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Low latency Linux for industrial embedded systems – Part II

This article was last updated 2 years ago.

Welcome to Part II of this three-part blog series on adopting the low latency Linux kernel for your embedded systems. In case you missed it, check out Part I for a brief intro on preemptable processes in multiuser systems and memory split into kernel and user space.

The low-latency Ubuntu kernel ships with a 1000 Hz tick timer granularity (CONFIG_HZ_1000) and the maximum preemption (CONFIG_PREEMPT) available in the mainline Linux kernel. Consequently, it services most low-jitter and low-latency workloads and is a good fit for industrial embedded applications with latency requirements in the milliseconds’ range.

If the above makes perfect sense to you, stay tuned for Part III of this three-part blog series, where we will explore the considerations behind adopting low-latency Linux for your industrial embedded application. If preemption in the Linux kernel caught you off guard and you need a quick refresher, keep reading.

Preemption in industrial embedded systems

In a preemptible kernel, a process can preempt an instance of a running program, forcibly interrupting the CPU and performing a context switch. Rendering the Linux kernel preemptible essentially meant enabling the assignment of the CPU to a higher-priority task, even though the processor was already executing some kernel routine in Kernel Mode that had neither been blocked nor completed.

The challenge in making a fully preemptive kernel is knowing where preempting the current execution thread will have catastrophic consequences.  For instance, a higher-priority process may attempt to modify a shared in-kernel data structure previously accessed by a lower-priority, preempted process. Enabling context switches while executing processes in the Kernel Mode that the kernel must protect from preemption could thus result in corrupted data.

The Linux kernel implements various preemption models under its configuration options at build time. Please note that we are not concerned with external patchsets not available in the mainline source tree:

  • PREEMPT_BKL: The big kernel lock (BKL), a global spinlock and one of the first preemption attempts, protected the kernel from concurrency during the move towards multiprocessor architectures [1]. It was removed with Linux v2.6.39 [2].
  • PREEMPT_NONE: Preemption option optimising throughput, targeting kernels for Linux servers.
  • PREEMPT_VOLUNTARY: This config option adds preemption points to the kernel, enabling voluntary interrupts of low-priority processes. By providing faster application responses with only slightly reduced throughput, CONFIG_PREEMPT_VOLUNTARY suits desktop environments.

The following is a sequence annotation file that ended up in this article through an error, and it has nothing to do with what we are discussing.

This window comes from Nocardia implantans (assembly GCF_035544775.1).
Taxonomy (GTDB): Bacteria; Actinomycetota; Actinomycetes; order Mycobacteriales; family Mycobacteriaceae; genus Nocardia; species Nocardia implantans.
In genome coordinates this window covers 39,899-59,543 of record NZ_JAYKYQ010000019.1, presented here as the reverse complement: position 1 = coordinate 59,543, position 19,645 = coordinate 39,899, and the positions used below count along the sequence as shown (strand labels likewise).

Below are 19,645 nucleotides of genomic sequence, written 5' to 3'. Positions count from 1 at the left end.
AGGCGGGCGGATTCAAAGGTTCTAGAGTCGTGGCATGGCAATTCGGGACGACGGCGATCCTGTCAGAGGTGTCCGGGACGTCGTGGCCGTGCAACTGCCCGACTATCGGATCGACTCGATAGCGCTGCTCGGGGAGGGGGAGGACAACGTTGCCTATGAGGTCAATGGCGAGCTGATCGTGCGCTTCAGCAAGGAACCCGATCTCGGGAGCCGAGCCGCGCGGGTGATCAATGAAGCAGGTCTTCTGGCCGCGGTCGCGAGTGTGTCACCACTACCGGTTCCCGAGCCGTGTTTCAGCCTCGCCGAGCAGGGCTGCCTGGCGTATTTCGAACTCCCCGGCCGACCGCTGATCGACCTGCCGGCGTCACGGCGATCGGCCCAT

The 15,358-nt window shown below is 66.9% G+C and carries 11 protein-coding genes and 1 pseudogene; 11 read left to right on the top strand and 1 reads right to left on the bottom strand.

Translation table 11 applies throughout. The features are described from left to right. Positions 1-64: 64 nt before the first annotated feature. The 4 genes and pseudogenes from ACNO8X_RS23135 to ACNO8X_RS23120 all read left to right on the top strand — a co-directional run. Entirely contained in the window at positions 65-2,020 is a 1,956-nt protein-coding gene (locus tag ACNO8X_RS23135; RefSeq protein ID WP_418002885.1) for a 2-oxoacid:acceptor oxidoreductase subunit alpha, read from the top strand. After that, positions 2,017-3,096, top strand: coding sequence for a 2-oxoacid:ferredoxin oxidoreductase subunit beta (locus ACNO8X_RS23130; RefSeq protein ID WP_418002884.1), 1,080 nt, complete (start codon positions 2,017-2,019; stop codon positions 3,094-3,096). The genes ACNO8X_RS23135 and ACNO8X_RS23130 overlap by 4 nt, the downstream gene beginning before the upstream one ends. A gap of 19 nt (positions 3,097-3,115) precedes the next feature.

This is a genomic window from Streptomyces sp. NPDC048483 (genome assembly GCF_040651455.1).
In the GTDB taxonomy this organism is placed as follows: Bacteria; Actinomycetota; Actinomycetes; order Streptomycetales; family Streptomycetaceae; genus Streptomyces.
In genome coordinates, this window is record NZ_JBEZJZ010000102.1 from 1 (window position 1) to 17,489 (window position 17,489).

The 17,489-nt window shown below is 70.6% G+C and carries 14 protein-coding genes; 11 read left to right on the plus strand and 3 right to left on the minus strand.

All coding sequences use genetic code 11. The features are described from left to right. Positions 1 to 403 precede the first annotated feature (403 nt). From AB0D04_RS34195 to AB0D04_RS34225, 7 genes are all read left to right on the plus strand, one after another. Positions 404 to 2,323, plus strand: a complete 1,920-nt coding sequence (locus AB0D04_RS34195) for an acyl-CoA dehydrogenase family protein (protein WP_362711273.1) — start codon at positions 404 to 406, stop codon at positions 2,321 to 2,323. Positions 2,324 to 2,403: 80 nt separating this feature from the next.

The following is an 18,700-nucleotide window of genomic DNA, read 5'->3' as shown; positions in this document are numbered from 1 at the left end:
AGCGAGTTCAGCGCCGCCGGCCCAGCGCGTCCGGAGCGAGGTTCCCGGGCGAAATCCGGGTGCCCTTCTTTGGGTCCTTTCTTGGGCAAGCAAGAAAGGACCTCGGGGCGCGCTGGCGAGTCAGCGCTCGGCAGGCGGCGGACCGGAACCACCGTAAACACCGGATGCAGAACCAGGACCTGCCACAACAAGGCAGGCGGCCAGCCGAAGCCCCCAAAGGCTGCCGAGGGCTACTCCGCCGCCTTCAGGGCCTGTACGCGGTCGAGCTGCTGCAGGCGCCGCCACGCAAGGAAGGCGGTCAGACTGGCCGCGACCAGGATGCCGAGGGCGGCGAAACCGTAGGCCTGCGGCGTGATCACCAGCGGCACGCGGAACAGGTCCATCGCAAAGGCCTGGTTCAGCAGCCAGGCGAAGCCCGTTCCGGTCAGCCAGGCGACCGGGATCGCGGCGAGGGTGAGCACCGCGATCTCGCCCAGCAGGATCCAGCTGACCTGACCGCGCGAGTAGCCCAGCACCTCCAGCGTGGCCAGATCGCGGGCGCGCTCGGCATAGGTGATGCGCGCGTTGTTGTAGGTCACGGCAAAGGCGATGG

• PREEMPT: Enabling CONFIG_PREEMPT reduces the kernel latency by making low-priority processes involuntarily preempt themselves. Preemption is disabled only at critical locations where the kernel must protect data from concurrency. Such config option fits embedded applications with latency requirements in the order of milliseconds [3].

As per the above screen capture, our machine runs the 20.04 release of Ubuntu Desktop with version 5.4 of the Linux kernel. You can see PREEMPT_VOLUNTARY is the default preemption model selected, as the kernel is for a desktop system, whereas CONFIG_PREEMPT is not set.

On the other hand, by enabling PREEMPT the low-latency Ubuntu Linux kernel is a configuration flavour of mainline with the highest preemption level available in the kernel.

Timer interrupt frequency

The timer interrupt’s frequency is another configuration worth mentioning to understand the low-latency Ubuntu Linux kernel.

The timer interrupt handler interrupts the kernel at a rate set by the HZ constant. The frequency affects the timer resolutions as a 100 Hz value for the timer granularity will yield a max resolution of 10ms (1 Hz equating to 1000ms), 250Hz will result in 4ms, and 1000Hz in the best-case resolution of 1ms  [4].

Tweaking CONFIG_HZ allows configuring the timer interrupt frequency. HZ_250 is the default config option, with 100 Hz more suited for servers [5]. The kernel of our Ubuntu Desktop has CONFIG_HZ set at 250, the preferred choice for such an environment:

The frequency of the timer interrupt in the low-latency Ubuntu kernel is 1000 Hz as systems requiring rapid responses to interrupts aim for timer resolutions of 1ms. 


Let’s take a moment to reflect on the learnings so far. 

Linux is a multiuser system with preemptable processes enforcing hardware protection of resources. The main obstacle to shipping a fully-preemptable kernel is specifying all the locations where preemption must not be allowed to occur. Making the Linux kernel preemptable essentially amounted to enabling high-priority programs to execute by interrupting already-running lower-priority ones, despite not having serviced their kernel requests yet.  Different preemption models are available in mainline: a kernel with CONFIG_PREEMPT enabled has the highest preemption available in the mainline Linux kernel.

When coupled with a 1000 Hz tick (CONFIG_HZ_1000), the low latency Ubuntu kernel services most low-jitter workloads and smoothly fits systems with latency requirements in the milliseconds’ range.

But what are the use cases of the low latency kernel? What are its features and what is its release schedule? Stay tuned for the final chapter of this mini-series to find out!

Are you evaluating the low latency Ubuntu Linux kernel for your system?

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Further reading

Why is Linux the OS of choice for embedded systems? Find out with the ultimate guide to Linux for embedded applications.

Interested in a detailed comparison of Yocto and Ubuntu Core? Watch the Yocto or Ubuntu Core for your embedded Linux project? webinar

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